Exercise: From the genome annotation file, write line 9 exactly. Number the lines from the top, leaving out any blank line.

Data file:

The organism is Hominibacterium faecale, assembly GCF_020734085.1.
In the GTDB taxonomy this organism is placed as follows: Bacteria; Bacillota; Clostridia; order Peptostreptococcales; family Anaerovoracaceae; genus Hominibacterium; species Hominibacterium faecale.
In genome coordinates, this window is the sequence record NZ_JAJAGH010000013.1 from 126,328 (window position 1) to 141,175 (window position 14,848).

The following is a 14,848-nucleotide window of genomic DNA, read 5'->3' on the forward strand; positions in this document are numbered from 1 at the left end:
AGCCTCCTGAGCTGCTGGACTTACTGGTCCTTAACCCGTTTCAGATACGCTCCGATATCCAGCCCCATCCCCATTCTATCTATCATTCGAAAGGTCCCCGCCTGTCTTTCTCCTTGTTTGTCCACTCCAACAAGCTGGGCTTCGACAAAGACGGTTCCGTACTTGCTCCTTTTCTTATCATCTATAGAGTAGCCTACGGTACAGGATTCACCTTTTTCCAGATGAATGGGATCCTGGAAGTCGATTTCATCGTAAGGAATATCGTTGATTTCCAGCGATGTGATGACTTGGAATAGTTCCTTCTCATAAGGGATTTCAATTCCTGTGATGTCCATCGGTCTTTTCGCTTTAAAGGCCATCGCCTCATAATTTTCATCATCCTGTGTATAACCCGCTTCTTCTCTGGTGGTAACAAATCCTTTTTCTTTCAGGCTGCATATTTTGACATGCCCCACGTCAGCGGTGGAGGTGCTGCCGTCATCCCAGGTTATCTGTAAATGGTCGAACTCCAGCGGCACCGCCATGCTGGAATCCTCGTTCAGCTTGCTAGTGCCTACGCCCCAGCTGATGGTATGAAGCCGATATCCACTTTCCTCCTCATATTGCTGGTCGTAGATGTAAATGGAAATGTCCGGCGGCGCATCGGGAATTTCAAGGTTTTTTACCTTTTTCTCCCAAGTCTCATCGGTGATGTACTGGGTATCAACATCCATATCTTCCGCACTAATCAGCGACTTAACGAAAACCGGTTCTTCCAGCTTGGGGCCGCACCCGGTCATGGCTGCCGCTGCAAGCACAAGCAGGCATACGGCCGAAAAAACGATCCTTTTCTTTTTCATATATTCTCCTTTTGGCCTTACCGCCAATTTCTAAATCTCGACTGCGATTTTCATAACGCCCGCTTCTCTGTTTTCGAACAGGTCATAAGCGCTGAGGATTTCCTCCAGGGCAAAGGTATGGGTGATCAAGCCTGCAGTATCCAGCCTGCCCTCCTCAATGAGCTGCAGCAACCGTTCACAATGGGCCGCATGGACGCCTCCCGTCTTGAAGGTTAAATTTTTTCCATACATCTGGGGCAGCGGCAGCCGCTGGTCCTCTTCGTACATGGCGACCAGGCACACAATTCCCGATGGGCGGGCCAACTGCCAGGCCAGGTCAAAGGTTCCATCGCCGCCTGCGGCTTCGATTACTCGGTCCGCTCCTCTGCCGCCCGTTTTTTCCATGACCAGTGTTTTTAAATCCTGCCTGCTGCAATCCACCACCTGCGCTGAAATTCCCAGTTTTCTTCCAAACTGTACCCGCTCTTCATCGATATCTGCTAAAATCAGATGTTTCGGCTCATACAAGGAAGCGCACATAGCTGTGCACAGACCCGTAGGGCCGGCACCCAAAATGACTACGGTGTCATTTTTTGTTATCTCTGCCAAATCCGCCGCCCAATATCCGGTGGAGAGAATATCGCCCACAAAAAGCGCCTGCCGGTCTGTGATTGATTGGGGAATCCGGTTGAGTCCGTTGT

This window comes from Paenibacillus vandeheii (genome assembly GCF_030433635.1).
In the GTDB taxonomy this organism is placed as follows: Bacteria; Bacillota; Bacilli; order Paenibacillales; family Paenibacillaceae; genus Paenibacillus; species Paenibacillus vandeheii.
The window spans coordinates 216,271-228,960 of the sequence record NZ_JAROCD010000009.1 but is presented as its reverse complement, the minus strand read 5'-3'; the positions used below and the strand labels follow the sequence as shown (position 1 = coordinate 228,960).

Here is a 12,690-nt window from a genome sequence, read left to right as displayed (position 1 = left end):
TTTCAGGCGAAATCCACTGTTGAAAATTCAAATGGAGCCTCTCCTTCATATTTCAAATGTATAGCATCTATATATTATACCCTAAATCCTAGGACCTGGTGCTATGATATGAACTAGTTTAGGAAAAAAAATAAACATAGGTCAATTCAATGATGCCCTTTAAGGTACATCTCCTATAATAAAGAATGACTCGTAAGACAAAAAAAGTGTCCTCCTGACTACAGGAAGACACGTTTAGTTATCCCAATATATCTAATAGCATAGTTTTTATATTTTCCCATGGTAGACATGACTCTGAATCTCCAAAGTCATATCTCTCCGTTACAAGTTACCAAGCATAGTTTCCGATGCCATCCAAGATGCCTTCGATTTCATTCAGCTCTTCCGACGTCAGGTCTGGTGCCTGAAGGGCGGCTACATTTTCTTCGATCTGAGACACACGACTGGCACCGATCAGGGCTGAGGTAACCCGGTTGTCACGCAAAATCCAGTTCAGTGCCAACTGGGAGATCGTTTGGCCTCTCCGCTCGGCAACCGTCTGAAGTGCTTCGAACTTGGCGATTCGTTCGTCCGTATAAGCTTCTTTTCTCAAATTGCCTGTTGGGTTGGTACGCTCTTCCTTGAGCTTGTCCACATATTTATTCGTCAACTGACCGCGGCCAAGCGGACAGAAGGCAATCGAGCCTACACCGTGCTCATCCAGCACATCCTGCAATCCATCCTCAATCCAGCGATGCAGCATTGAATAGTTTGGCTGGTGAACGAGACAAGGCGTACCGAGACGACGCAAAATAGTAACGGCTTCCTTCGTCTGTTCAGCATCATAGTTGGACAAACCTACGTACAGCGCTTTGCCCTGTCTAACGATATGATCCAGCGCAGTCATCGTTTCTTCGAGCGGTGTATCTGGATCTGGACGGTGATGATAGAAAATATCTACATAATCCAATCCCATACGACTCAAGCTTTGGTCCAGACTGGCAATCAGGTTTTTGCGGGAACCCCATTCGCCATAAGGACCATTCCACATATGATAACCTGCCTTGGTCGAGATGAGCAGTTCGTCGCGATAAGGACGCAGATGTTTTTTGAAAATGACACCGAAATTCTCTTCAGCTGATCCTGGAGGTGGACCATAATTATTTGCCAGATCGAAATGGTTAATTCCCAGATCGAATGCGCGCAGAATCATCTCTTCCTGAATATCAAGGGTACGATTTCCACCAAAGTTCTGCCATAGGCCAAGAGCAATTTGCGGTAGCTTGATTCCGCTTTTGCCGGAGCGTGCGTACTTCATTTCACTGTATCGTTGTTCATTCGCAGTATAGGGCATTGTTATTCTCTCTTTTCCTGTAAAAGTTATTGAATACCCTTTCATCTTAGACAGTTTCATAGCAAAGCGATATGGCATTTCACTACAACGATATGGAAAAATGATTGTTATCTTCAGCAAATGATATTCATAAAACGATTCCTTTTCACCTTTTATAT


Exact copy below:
Here is a 12,690-nt window from a genome sequence, read left to right as displayed (position 1 = left end):